As Israeli troops continue their withdrawal from the Gaza Strip, Palestinians are returning home to scenes of devastation.
Garbage is pilling up on the streets, sewage lines have been ruptured, drinking water is scarce and many homes still standing do not have electricity.
The World Health Organisation says these conditions expose people to the risk of disease.
The United Nations has warned that rebuilding Gaza will cost billions of dollars, and that hundreds of millions more are needed for immediate humanitarian aid.
Saudi Arabia's King Abdullah has pledged $1 billion for rebuilding.
The UN says tens of thousands of people have been left homeless after the three-week offensive by Israel, and 400,000 still have no water.
One Hamas official said 5,000 homes, 16 government buildings and 20 mosques were destroyed and 20,000 houses damaged.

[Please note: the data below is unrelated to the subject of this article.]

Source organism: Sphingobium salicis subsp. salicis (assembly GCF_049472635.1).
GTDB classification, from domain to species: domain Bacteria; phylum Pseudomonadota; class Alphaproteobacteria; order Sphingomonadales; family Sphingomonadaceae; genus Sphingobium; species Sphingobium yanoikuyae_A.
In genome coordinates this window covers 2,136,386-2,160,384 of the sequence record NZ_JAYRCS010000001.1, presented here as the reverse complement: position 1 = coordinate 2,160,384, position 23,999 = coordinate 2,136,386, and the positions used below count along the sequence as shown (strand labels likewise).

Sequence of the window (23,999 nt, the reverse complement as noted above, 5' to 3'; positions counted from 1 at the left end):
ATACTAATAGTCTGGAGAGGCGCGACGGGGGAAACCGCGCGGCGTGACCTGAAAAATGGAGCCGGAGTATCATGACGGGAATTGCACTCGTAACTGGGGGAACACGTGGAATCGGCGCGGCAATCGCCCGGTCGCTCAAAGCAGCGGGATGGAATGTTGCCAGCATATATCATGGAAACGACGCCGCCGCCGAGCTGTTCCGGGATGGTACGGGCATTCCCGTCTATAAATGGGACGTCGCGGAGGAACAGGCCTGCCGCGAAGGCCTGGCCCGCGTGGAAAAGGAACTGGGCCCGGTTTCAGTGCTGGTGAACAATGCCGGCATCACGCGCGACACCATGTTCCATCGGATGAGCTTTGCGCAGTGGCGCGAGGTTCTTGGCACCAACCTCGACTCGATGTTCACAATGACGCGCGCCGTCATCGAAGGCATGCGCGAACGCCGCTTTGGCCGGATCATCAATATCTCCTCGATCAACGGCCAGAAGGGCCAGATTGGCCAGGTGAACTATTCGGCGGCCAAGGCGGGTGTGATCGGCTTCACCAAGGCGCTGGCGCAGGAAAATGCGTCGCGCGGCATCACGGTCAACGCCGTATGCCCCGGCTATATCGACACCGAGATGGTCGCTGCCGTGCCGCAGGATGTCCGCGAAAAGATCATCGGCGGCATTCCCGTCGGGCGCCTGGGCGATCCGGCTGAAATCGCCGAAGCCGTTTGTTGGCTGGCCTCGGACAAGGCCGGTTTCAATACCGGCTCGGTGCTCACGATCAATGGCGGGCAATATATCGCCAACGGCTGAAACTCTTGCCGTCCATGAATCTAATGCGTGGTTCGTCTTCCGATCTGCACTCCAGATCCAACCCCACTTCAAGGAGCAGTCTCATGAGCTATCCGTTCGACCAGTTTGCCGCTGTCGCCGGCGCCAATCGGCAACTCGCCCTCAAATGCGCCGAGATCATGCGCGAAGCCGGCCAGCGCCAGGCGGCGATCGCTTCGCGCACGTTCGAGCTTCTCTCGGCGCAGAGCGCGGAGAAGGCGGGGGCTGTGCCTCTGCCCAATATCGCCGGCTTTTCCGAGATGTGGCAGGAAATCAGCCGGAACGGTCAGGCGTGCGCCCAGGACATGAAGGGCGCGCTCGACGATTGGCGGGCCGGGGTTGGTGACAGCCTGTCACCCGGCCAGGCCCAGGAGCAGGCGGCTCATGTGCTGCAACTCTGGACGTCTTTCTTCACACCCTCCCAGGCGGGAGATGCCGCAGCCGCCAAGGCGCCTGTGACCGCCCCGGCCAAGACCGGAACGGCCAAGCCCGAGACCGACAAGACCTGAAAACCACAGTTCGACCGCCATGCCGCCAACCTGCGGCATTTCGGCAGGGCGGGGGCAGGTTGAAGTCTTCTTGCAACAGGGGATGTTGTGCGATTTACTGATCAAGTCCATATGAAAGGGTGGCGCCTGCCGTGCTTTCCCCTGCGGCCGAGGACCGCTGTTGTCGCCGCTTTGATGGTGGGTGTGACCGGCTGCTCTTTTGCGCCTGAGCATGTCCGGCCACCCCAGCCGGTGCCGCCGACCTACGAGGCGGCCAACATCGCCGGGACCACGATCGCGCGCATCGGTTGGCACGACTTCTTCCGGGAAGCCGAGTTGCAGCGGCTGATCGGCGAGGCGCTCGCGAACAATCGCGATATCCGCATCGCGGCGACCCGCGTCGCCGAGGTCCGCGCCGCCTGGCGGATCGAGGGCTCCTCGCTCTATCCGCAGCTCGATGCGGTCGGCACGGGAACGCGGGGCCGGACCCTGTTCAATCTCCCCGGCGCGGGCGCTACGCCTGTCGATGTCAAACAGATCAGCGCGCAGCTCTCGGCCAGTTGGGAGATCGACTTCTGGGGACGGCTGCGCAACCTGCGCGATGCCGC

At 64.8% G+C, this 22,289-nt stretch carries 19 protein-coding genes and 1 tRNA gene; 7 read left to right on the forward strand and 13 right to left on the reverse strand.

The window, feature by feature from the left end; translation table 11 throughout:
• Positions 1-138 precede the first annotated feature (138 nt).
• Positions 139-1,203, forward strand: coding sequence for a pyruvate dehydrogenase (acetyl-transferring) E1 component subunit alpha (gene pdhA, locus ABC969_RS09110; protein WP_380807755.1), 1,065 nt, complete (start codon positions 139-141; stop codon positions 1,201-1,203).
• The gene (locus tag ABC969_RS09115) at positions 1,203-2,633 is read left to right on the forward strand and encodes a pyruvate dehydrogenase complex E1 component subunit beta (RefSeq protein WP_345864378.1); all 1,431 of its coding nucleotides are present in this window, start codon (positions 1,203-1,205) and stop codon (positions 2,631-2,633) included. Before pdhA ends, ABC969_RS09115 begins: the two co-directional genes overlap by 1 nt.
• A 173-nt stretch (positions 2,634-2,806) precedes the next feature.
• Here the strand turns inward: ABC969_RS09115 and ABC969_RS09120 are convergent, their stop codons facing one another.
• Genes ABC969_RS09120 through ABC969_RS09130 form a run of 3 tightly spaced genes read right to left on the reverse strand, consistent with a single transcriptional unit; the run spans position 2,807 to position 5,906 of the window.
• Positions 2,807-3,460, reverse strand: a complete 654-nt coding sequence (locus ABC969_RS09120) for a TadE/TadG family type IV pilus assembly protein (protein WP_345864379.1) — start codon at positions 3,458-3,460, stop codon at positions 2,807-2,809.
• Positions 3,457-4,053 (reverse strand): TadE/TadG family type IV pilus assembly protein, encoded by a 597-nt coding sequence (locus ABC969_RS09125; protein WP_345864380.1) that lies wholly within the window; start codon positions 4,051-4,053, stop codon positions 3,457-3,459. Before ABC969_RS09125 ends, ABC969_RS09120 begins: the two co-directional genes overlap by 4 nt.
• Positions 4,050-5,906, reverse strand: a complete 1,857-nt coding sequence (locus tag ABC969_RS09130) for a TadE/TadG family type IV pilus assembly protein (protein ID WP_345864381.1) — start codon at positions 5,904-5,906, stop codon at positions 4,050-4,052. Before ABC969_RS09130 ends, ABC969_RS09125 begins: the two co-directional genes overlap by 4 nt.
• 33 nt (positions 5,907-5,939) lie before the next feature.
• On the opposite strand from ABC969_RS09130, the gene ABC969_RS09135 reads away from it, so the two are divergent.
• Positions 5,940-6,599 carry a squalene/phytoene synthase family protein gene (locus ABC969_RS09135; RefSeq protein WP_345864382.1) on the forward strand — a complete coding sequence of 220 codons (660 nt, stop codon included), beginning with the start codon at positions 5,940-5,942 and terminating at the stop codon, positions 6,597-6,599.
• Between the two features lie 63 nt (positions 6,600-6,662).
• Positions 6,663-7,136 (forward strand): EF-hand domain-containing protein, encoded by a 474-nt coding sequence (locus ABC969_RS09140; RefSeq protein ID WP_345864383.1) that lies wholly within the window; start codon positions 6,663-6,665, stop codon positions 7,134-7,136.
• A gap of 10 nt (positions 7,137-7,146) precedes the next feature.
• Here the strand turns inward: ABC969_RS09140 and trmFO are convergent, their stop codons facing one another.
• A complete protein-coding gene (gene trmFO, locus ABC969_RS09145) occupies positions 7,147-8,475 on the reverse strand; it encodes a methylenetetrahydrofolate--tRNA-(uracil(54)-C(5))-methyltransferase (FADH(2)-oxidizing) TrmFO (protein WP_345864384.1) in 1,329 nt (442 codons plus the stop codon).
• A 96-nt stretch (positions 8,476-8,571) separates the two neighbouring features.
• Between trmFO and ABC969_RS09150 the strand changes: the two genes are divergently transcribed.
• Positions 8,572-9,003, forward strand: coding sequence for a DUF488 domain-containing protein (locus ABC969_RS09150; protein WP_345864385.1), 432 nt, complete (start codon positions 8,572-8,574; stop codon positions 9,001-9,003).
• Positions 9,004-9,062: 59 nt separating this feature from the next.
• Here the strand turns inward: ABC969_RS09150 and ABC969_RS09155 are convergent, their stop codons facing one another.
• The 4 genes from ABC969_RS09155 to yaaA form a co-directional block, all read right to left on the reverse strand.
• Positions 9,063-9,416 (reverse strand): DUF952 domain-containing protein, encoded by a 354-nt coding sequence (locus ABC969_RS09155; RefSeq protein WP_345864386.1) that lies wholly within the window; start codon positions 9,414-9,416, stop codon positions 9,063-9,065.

In Jabalya refugee camp, the scene of heavy fighting, not a house was unscathed. Huge piles of uncollected rubbish rotted on street corners and children scavenged for empty plastic bottles.
Israel's forces were expected to fully withdraw from Gaza by Tuesday, before Barack Obama is sworn in as United States president.
Israel was seen by some as keen to have its troops back home by the time Mr Obama takes office to avoid any friction with its closest ally's new leader.
Israel reopened three border crossings to allow more basic goods to reach the territory of 1.5 million Palestinians.
Palestinians emerged from hiding, shocked at the killing of more than 1,300 fellow residents of Gaza and at the widespread destruction of homes and government infrastructure.
Israel put its dead at 10 soldiers and three civilians.
Israeli Prime Minister Ehud Olmert has declared the mission accomplished, noting diplomatic efforts by the United States, Egypt and European nations to prevent Hamas rearming.
That would mean as yet unspecified measures to stop Hamas smuggling weapons across the Egypt-Gaza frontier, a sensitive matter given Cairo's past efforts to play down its scope.